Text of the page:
Friday, February 15, 2008

Subcortical Face Processing

Johnson, M.H. (October 2005). Subcortical Face Processing. Nature Neuroscience Reviews, Volume 6, 766-774.

The most well-known visual pathway uses parvocellular channels from the retina to the LGN and on to the primary visual cortex, where very complicated fine-grained image processing is carried out. However, evidence supports multiple visual pathways, and last I checked, 12 different visual pathways have been identified in the brain so far. This review paper discusses a specific subcortical face-detection system which involves the superior colliculus, pulvinar, and amygdala.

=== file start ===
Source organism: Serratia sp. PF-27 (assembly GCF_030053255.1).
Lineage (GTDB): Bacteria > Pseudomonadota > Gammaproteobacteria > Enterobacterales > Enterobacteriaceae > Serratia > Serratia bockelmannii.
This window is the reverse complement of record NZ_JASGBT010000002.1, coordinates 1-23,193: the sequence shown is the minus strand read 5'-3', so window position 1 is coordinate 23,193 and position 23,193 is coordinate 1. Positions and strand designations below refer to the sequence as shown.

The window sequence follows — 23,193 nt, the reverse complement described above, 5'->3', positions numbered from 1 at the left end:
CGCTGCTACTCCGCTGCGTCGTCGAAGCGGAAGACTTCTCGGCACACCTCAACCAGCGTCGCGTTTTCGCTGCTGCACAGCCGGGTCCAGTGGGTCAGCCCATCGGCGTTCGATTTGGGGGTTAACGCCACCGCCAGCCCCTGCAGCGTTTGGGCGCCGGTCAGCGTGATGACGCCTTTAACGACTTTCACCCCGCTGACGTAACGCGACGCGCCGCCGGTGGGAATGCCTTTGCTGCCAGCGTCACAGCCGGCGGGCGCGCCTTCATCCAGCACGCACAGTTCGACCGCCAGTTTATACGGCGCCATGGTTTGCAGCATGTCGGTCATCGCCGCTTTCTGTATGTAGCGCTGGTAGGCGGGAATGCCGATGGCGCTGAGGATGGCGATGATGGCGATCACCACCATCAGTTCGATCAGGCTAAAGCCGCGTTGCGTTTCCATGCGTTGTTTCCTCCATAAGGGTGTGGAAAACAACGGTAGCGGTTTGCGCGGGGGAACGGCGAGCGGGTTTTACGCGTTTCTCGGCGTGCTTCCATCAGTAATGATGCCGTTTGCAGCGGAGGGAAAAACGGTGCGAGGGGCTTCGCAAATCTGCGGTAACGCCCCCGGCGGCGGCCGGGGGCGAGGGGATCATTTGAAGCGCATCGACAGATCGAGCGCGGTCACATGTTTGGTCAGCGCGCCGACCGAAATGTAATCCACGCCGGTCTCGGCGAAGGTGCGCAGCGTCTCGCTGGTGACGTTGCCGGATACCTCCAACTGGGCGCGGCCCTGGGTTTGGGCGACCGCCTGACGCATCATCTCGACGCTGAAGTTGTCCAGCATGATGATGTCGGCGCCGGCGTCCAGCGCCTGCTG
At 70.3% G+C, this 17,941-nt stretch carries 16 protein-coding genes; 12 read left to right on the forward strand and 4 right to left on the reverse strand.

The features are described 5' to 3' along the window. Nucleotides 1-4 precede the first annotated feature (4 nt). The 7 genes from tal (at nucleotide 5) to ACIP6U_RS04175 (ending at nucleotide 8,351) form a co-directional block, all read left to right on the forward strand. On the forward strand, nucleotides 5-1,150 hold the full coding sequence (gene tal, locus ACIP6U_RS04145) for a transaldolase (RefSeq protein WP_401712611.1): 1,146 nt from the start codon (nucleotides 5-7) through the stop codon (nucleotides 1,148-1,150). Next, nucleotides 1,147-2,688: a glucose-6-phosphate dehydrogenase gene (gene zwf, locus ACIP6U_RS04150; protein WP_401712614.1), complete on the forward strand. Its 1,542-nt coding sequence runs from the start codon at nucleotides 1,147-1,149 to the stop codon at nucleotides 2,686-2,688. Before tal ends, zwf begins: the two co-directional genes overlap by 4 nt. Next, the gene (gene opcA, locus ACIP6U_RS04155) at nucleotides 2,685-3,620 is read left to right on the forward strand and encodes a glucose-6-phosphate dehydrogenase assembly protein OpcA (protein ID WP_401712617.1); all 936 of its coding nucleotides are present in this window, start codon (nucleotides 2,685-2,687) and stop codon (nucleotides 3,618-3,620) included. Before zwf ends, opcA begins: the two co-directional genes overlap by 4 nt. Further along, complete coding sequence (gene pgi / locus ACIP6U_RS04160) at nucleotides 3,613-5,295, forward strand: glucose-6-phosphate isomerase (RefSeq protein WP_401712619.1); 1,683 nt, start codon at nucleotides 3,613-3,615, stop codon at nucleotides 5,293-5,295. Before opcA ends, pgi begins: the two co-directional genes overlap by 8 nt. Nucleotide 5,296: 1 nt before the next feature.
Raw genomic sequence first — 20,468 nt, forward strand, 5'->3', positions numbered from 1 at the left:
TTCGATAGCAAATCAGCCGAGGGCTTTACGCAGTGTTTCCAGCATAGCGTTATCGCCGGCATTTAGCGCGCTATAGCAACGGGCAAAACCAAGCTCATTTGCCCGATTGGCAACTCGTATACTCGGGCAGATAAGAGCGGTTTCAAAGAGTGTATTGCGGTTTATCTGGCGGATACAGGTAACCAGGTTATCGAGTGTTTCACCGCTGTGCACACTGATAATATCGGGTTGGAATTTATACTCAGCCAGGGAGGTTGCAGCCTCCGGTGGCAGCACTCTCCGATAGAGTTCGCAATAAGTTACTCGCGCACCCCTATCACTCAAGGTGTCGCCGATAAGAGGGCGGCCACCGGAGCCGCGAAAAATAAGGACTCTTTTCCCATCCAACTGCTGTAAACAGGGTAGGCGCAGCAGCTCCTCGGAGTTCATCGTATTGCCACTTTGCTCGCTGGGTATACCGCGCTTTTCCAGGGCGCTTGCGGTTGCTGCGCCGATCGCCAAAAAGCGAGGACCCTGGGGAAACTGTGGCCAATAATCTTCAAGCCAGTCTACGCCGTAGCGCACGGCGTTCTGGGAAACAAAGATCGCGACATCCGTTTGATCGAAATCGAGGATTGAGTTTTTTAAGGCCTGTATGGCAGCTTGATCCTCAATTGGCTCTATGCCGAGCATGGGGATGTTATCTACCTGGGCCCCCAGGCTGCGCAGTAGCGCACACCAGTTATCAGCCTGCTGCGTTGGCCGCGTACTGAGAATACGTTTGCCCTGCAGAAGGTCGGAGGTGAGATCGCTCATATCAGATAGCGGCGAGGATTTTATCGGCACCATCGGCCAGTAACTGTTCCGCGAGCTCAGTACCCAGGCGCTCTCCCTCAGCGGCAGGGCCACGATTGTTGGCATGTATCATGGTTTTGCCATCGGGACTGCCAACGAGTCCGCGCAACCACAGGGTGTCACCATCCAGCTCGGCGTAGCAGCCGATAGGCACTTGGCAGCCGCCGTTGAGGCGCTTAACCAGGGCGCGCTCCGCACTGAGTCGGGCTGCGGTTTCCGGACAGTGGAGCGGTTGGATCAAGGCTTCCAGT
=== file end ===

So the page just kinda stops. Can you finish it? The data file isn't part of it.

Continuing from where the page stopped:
Researchers hypothesize that this pathway is more rapid than cortical routes, relies on rather low-fidelity (low-spatial-frequency) visual information, and can critically modulate cortical processing. One characterization is that this pathway is important for directing emotional attention, providing an emotional flavoring to higher-order visual processing. As this pathway is thought to bias the cortical processing of visual input -- detecting the prescence of faces, orienting us towards them, and activating dependent cortical regions -- this may a particularly important pathway during development when cortical structures (such as the fusiform face area, orbitofrontal cortices, and other cortical regions involved in the social brain network) are still being molded. Atypical processing of socially salient stimuli, seen in such disorders as autism, Turner syndrome, and Williams syndrome, may be associated with a failures in this subcortical pathways, leading to improper development and specialization of dependent cortical circuits.

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